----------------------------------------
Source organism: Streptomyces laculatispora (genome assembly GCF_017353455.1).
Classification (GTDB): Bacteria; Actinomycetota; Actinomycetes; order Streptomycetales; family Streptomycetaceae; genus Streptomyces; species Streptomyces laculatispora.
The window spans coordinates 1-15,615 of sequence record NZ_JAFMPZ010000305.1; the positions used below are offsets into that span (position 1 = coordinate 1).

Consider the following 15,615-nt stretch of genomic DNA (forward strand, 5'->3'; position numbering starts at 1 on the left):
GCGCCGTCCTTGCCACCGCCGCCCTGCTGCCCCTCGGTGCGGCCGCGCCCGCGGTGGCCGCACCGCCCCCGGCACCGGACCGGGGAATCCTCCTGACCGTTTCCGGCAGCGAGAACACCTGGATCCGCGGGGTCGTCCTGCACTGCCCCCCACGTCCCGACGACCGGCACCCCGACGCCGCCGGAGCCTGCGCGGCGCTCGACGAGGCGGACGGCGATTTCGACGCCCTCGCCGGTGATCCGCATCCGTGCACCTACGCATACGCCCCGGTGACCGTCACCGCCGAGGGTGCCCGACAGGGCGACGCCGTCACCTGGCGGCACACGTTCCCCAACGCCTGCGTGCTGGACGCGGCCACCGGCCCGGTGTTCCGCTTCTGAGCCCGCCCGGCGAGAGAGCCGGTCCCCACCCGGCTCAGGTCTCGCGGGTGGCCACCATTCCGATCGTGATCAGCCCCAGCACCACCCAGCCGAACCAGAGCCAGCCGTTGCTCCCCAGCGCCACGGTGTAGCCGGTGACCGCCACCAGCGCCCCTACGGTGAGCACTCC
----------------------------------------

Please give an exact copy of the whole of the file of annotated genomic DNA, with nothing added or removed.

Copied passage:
Source organism: Streptomyces laculatispora (genome assembly GCF_017353455.1).
Classification (GTDB): Bacteria; Actinomycetota; Actinomycetes; order Streptomycetales; family Streptomycetaceae; genus Streptomyces; species Streptomyces laculatispora.
The window spans coordinates 1-15,615 of sequence record NZ_JAFMPZ010000305.1; the positions used below are offsets into that span (position 1 = coordinate 1).

Consider the following 15,615-nt stretch of genomic DNA (forward strand, 5'->3'; position numbering starts at 1 on the left):
GCGCCGTCCTTGCCACCGCCGCCCTGCTGCCCCTCGGTGCGGCCGCGCCCGCGGTGGCCGCACCGCCCCCGGCACCGGACCGGGGAATCCTCCTGACCGTTTCCGGCAGCGAGAACACCTGGATCCGCGGGGTCGTCCTGCACTGCCCCCCACGTCCCGACGACCGGCACCCCGACGCCGCCGGAGCCTGCGCGGCGCTCGACGAGGCGGACGGCGATTTCGACGCCCTCGCCGGTGATCCGCATCCGTGCACCTACGCATACGCCCCGGTGACCGTCACCGCCGAGGGTGCCCGACAGGGCGACGCCGTCACCTGGCGGCACACGTTCCCCAACGCCTGCGTGCTGGACGCGGCCACCGGCCCGGTGTTCCGCTTCTGAGCCCGCCCGGCGAGAGAGCCGGTCCCCACCCGGCTCAGGTCTCGCGGGTGGCCACCATTCCGATCGTGATCAGCCCCAGCACCACCCAGCCGAACCAGAGCCAGCCGTTGCTCCCCAGCGCCACGGTGTAGCCGGTGACCGCCACCAGCGCCCCTACGGTGAGCACTCC